How to move to the cloud in the best way for your website?
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Can moving website to “the cloud” harm positions in Google?

Can moving website to “the cloud” harm positions in Google? - answered by Matt Cutts


For search engines is impossible to know stuff on the side of the server. All information that they can get is based on the date replied by server, so if you decide to move a part of your site in the cloud there will still be a main server that glues all together and search engines can’t even know about that. But if you want to move your entire site to the cloud there is an easy way to target a specific country using geo targeting from Google Webmaster. Moving to cloud have its positive sides, you shouldn’t worry about patching, crashing of hard drives and that kind of stuff.


Matt's answer:

We don’t know what’s happening on the side of your web server. Your web server could be running Pearl. It could be running PHP. It could be running Python. It could be running Ruby on Rails. All we know is where the web server returns.


So your web server could be running code that would go talk to Amazon’s Cloud or Appspot or anywhere else in the Cloud. But we wouldn’t even know that. We don’t even know whether a page is dynamically created or statically created, you know.


All we know is what the web server sends back

So, you know, having your web site in the Cloud, all we do is talk to a web server and we get some information back. If you’re talking to the Cloud behind the scenes, there’s no way for any search engine or any sort of bot to know about that.


Typically, your main site will still be the, your server will often be still in Germany. For example, Amazon S3, you can serve up static files, and so, you can serve up images. But most of the time, you’ll still have a web server that glues it all together. And that will probably still be located in Germany. If you do decide to move everything into the cloud, so for example, you got a domain and you populated it with something on Appspot, then in theory, yes. We might see that the IP address is Appspot, which might be in the United States.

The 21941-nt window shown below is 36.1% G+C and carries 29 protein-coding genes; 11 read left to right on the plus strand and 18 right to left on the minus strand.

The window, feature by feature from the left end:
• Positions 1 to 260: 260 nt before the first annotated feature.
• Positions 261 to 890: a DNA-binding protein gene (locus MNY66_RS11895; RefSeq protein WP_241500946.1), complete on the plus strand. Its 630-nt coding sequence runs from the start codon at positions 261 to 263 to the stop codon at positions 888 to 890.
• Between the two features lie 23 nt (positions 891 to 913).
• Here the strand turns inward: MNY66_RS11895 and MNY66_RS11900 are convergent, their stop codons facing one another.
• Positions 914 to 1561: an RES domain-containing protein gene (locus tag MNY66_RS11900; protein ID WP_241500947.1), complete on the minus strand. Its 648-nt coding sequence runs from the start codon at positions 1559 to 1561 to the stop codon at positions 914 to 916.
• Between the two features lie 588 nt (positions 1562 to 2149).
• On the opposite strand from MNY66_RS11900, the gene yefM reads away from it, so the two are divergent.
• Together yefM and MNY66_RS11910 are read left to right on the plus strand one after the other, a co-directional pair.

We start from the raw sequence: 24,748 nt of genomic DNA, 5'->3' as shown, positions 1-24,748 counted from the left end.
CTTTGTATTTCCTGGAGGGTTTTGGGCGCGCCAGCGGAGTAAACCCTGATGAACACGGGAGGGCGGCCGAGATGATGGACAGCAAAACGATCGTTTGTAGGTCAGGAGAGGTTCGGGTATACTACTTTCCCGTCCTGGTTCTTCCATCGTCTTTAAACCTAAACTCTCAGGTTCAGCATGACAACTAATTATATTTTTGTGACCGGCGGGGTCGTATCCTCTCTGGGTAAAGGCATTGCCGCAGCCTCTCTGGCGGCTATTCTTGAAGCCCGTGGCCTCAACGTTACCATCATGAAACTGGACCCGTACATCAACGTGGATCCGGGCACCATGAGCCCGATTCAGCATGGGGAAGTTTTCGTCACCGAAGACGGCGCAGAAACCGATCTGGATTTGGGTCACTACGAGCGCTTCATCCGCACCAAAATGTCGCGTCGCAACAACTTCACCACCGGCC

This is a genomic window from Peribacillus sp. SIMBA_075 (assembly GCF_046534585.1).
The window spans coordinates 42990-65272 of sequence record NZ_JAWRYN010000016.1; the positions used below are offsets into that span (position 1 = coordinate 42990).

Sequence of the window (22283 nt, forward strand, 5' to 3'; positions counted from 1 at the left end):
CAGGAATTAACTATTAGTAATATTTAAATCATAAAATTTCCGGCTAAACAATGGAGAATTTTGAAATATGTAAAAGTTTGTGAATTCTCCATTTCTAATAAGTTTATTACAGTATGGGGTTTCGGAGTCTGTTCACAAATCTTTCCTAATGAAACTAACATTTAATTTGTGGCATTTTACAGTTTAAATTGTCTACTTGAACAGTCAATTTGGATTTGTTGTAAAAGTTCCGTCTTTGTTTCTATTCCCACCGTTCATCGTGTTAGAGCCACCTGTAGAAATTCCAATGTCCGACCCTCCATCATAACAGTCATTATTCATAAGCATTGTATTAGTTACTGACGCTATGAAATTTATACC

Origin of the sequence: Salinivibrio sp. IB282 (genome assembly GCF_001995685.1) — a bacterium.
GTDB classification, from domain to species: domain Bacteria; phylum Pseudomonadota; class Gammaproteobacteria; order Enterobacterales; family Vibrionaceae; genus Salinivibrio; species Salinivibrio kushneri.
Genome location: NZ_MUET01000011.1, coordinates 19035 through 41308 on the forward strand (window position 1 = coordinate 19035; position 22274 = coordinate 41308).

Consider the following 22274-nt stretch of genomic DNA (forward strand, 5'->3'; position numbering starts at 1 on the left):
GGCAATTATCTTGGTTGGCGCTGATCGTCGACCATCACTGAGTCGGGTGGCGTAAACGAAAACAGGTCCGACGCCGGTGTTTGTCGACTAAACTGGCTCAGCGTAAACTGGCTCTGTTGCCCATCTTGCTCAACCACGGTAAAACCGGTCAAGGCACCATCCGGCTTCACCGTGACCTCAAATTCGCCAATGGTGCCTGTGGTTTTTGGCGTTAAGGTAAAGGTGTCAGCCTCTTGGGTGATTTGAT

You can set the geographic target in the Google Webmaster

So even if you have a U.S. IP address and you’re doing a German service, you can say, “Yes, this part of my site or my entire site is really targeted to the German market.” And in that way, even if you’re locating yourself at the Cloud, we’ll know that it’s still relevant to that particular country.


In general, I’ve noticed that when everything is on the Cloud you don’t have to worry about patching your software as much, because the web host or the web server or the web service takes care of it for you. So a lot of the times, it can be less trouble. And the hard drives on your local computer can crash. All that sort of stuff can go down.


If you outsource it to the Cloud, a lot of the times it’s easier and you don’t have to worry about all that sort of uptime, downtime, and all that sort of stuff. So it can be a really good move. I’ve seen people try to change their blog and their images so that they have almost nothing left that runs on their own web server. And if you can do that, sometimes things run a lot smoother.

by Matt Cutts - Google's Head of Search Quality Team


Original video: